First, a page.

Siggi's builds a niche market from an ancient Icelandic yogurt recipe.

How to start and grow companies.
Aug. 13 2010 10:00 AM

The Yogurt Chronicles

Siggi's builds a niche market from an ancient Icelandic recipe.

SIggi's Icelandic style skyr yogurt.

In late 2004, Icelandic native Siggi Hilmarsson was a miserable Deloitte consultant working in Manhattan. Craving the comforts of home during his first Christmas away, he made skyr, Iceland's yogurt, in his Tribeca kitchen.

More than five years later, Hilmarsson's Icelandic Milk & Skyr Corp. supplies Whole Foods, Wegman's, and Stop & Shop and boasts nine employees plus about 350 cows from six family farms. In July, private equity firm Revelry Brands acquired a minority stake in the company.

While most upstarts struggle to find customers, funding, and revenue, Hilmarsson stumbled onto all three almost seamlessly. It's a rare little-guy economy tale in a $4.1 billion yogurt market with dozens of brands that tout so-called benefits ranging from "lite" to "fat-free." Perhaps most repellent is Dannon's Activia, which, known for its $100 million ad campaign featuring Jamie Lee Curtis, supposedly "helps regulate your digestive system." But the counterintuitive rise of the skyr company, which as of March took in an estimated $560,000 in annual sales, shows that a pricey, understated new product can grab market share, albeit a relatively small one, in a crowded, consumer-driven field. In the age of corn-syrup-infused foods, shoppers simply wanted this pared-down, no-frills yogurt.

The high demand begins and ends, of course, with Hilmarsson, who, like a conductor, orchestrated the arrival of siggi's, the company's premium yogurt. A Columbia Business School graduate, he consulted articles from Iceland and food science textbooks and became a skyr scholar overnight. Skyr is a thousand-year-old Scandinavian staple, a thick, strained, high-protein yogurt. He first made skyr the old-fashioned way: by boiling the milk, keeping the pot warm at about 100-110 degrees, adding the cultures, incubating it, and then straining it. "Some of the first batches were awful," said Hilmarsson, a lanky, 6-foot-5 fellow with shoulder-length hair and a beard, in his 11th floor office on 26th Street. On vacation, he went upstate to a test dairy facility at Morrisville State College and perfected his skyr. In startup-speak, he had a minimum viable product.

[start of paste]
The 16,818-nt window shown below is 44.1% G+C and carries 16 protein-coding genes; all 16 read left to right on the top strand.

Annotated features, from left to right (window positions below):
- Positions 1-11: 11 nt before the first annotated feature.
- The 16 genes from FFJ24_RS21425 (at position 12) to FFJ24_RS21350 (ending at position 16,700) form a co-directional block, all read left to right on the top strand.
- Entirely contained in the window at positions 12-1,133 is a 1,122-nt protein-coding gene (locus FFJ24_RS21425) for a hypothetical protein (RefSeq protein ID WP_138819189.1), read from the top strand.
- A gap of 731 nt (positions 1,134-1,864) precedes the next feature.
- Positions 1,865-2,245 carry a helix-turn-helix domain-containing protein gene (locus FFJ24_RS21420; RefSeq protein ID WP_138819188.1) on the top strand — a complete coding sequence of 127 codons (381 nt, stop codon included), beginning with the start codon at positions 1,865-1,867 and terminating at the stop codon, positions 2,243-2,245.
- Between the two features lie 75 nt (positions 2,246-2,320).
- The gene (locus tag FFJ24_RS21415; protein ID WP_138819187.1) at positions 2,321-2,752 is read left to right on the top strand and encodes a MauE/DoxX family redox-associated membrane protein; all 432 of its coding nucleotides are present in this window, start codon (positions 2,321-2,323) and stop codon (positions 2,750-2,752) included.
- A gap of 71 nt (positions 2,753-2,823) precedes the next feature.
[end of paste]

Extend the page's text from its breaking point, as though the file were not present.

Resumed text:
Success is never preordained in the little-guy economy, and it certainly wasn't in Hilmarsson's case. But after his friend Liz Thorpe, the cheese expert and Murray's vice president, casually planted the yogurt before the specialty store's buying committee, which wanted to stock it right away, Hilmarsson knew he was onto something. He turned to Columbia Business School professor Michael van Biema—who offered less than $50,000 in seed capital—quit his job, and began searching for a dairy plant in upstate New York.

The product couldn't be stopped. siggi's sold out the first day it appeared at Murray's. Even more remarkable, the next morning, when the siggi's truck arrived late, several people were waiting for their skyr. Hilmarsson had found a tiny family farm in Norwich, N.Y., with an underused plant that had been producing cheese, yogurt, and goat's milk for several years. By then, the summer of 2005, he was producing 200 cups of yogurt a week. But, step by step over the next few years, more and more people wanted siggi's, and soon Hilmarsson was selling yogurt to Dean & Deluca and Bouley Bakery.